The on-site project managers are Caroline Bartlett and Wade Bartlett. The Australian company, Cox Architecture, has the design contract. The concept also involves the separate completion of the original design for the Australian National memorial as conceived by the great British architect Edwin Lutyens, who designed the Villers-Bretonneux memorial for Australia as well as the nearby British Thiepval monument on the Somme, the largest Commonwealth memorial in the world.

The excavation has unearthed 1200 war objects — shovels, helmets, water bottles — some of which will be displayed in the new centre. The centre will contain galleries, a cafe and bookshop. The current access will remain; visitors approach by walking through the cemetery on to the foreground before the national monument with its high tower and take one of the pathways on either side to the visitors centre behind the monument.

**  Progress as at end September 2017: Spirit of Remembrance Recce:

Remembrance and RESPECT of our war dead - is now a modern tourism industry -
inexorably tied to our family history roots, patriotism, our nation and our emotions. It is more powerful than ever, particularly on the WW1 Western Front. Its power is visceral; from the earth itself - and in the myriad small French villages and towns where the young Australians fought - and died in their thousands. Much of this land now 'belongs' forever to  to Australia - if not by government commemorative purchase - then by blood, by respect, and by history. Australian flags dot the villages from Fromelles to Pozieres, from Albert to Villers-Bretonneux and Peronne - and throughout northern France.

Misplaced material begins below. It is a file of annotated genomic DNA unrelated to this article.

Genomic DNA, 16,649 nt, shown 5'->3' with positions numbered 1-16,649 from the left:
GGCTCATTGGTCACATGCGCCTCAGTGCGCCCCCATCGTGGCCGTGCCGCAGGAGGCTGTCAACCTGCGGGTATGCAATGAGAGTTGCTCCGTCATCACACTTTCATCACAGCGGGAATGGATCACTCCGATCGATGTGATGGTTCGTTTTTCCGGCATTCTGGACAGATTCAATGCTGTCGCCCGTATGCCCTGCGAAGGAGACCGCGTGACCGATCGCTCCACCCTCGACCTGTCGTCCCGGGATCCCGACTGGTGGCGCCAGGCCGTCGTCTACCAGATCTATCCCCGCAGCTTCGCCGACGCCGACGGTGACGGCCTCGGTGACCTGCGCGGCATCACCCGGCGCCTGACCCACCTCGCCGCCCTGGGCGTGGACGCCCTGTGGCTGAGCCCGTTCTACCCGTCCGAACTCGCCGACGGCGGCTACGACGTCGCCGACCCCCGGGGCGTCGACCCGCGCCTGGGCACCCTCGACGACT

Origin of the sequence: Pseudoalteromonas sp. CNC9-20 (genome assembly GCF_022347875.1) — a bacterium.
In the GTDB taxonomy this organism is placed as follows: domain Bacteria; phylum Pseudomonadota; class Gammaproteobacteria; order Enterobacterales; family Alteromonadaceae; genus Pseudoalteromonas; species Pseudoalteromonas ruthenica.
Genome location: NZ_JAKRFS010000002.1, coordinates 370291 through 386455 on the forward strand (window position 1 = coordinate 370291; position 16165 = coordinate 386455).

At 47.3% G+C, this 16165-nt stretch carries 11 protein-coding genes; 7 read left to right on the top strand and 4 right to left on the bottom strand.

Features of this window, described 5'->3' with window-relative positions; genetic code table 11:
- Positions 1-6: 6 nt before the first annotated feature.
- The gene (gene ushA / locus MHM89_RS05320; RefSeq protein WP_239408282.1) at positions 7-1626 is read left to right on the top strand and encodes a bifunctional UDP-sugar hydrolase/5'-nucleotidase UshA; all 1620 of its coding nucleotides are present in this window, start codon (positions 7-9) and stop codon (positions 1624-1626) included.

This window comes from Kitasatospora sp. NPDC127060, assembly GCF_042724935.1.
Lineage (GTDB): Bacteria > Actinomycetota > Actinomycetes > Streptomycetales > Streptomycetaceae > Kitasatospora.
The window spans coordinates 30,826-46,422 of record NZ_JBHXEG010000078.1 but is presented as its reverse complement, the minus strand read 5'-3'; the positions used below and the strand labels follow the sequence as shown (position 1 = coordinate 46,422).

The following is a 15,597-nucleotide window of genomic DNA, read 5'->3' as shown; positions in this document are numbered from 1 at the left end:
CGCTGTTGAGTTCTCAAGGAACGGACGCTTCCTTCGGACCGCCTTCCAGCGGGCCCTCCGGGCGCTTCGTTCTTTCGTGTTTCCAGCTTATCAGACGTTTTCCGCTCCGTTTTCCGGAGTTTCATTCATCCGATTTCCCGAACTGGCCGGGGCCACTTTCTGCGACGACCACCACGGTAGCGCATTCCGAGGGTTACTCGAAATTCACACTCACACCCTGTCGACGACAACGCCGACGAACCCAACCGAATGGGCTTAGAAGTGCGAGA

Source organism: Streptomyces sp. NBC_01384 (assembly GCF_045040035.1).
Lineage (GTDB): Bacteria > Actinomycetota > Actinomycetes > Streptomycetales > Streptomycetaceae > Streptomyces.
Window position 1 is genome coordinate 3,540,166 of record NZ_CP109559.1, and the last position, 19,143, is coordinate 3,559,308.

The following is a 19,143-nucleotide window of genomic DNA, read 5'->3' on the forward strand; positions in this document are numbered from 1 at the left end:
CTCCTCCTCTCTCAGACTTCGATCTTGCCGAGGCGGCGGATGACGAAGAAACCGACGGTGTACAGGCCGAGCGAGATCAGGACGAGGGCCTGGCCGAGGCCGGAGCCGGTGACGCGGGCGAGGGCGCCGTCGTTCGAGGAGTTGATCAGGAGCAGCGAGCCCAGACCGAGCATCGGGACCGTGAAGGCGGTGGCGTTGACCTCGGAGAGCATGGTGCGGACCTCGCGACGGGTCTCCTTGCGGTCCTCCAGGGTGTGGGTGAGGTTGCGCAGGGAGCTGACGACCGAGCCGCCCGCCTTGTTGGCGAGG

Villers-Bretonneux, with its small population of about 3,500 is a quintessential French village - but is hardly chic or fashionable. It is already famous in Australia for its 'Victoria' school (and existing refurbished museum) and the legendary sign in the schoolyard, "Do Not Forget Australia". The new Sir John Monash centre will greatly increase tourism to the town, furthering our commemoration and remembrance of our WW1 diggers.

The new Sir John Monash Centre has been - and continues to - garner fierce criticism in Australia - predominately due to its cost and suitability given our support and care of our modern day diggers. 

However. in closing - we say this. Spend a few days on the WW1 battlefields here in France and Belgium - visit the tens of thousands of silent gravestones - sentinel now - over the final resting places of the brave, bright (larrikin even..) young Aussie volunteers who flocked here for their great adventure - and died alongside their brothers and mates - in their tens of thousands - and whose legacy did indeed CHANGE THE WORLD - and gave us what we take for granted today. Liberty and Freedom. Then visit this pinnacle and the summation of this carnage from our past in the form of this new centre  - and then go home and proudly say - I have been there.                 
Our Unknown Soldier: "He is all of them. And he is one of us"

Villers-Bretonneux Australian War Memorial, Villers-Bretonneux, France
Villers-Bretonneux Australian War Memorial, Villers-Bretonneux, France (previous to SJM Centre)
           ** Progress as at end September 2017: Spirit of Remembrance Recce:
Aerial view Villers-Bretonneux Anzac Day service

           Departing Villers-Bretonneux Anzac Day service (previous to SJM Centre build)
      ** Progress as at end September 2017: Spirit of Remembrance Recce:

 Our other Battlefields & Remembrance Websites:
Spirit of Remembrance: Battlefield Tours UK: Battlefield Tours Canada: Battlefield Tours New Zealand: Battlefield Tours USA: Spirit of Malaysia Battlefield Tours:
Anzac Day Villers-Bretonneux Centenary: Armistice Centenary 2018Platinum Battlefield Tours: Death; Mont St Quentin Centenary; Le Hamel Centenary